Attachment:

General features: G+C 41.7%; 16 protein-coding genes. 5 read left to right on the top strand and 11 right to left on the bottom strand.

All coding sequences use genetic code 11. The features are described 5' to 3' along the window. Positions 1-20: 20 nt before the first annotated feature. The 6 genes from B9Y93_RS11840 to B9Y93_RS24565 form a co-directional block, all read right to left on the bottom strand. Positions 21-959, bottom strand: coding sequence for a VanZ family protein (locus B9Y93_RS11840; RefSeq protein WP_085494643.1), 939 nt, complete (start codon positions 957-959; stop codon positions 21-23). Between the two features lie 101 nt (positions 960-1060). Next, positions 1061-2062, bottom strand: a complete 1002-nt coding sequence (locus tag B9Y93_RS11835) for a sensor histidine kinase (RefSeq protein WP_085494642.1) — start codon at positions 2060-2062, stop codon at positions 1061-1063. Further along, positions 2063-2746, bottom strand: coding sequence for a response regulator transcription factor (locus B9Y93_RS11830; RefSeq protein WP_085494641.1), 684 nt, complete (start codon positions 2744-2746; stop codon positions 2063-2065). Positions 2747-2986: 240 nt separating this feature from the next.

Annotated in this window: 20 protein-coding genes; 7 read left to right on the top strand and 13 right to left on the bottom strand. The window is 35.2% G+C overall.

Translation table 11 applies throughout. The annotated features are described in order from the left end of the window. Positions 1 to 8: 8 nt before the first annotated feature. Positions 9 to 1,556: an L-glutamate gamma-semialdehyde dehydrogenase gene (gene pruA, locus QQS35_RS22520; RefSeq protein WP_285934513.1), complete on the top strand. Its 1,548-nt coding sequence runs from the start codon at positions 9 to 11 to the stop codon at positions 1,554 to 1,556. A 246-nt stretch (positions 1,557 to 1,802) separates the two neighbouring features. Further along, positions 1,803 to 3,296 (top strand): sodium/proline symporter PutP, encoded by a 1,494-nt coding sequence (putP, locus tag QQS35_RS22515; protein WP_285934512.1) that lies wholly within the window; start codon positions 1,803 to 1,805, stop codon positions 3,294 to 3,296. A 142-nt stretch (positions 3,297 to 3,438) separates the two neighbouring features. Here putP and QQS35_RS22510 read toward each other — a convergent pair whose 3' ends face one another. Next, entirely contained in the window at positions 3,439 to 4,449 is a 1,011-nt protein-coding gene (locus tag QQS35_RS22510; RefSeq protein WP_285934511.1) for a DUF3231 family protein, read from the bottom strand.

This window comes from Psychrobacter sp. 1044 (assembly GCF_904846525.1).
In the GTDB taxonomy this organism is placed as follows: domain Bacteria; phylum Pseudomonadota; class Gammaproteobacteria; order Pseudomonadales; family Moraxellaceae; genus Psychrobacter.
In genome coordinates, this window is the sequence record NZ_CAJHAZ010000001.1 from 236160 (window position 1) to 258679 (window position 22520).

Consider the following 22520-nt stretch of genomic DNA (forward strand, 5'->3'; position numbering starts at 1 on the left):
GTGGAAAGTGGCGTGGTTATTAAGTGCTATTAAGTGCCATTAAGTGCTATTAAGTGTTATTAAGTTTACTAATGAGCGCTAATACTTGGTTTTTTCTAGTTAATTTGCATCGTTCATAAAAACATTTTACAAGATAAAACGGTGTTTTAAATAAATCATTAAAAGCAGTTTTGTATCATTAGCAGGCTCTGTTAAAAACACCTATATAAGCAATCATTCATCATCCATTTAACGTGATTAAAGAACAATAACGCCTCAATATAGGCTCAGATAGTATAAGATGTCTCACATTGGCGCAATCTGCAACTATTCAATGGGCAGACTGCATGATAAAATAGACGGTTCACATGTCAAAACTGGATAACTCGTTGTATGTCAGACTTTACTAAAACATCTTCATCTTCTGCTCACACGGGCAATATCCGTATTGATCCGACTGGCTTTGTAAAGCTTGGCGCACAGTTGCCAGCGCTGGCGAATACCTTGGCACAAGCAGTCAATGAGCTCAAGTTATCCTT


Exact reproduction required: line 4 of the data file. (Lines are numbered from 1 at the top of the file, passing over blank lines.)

Translation table 11 applies throughout. The annotated features are described in order from the left end of the window. Positions 1 to 8: 8 nt before the first annotated feature. Positions 9 to 1,556: an L-glutamate gamma-semialdehyde dehydrogenase gene (gene pruA, locus QQS35_RS22520; RefSeq protein WP_285934513.1), complete on the top strand. Its 1,548-nt coding sequence runs from the start codon at positions 9 to 11 to the stop codon at positions 1,554 to 1,556. A 246-nt stretch (positions 1,557 to 1,802) separates the two neighbouring features. Further along, positions 1,803 to 3,296 (top strand): sodium/proline symporter PutP, encoded by a 1,494-nt coding sequence (putP, locus tag QQS35_RS22515; protein WP_285934512.1) that lies wholly within the window; start codon positions 1,803 to 1,805, stop codon positions 3,294 to 3,296. A 142-nt stretch (positions 3,297 to 3,438) separates the two neighbouring features. Here putP and QQS35_RS22510 read toward each other — a convergent pair whose 3' ends face one another. Next, entirely contained in the window at positions 3,439 to 4,449 is a 1,011-nt protein-coding gene (locus tag QQS35_RS22510; RefSeq protein WP_285934511.1) for a DUF3231 family protein, read from the bottom strand.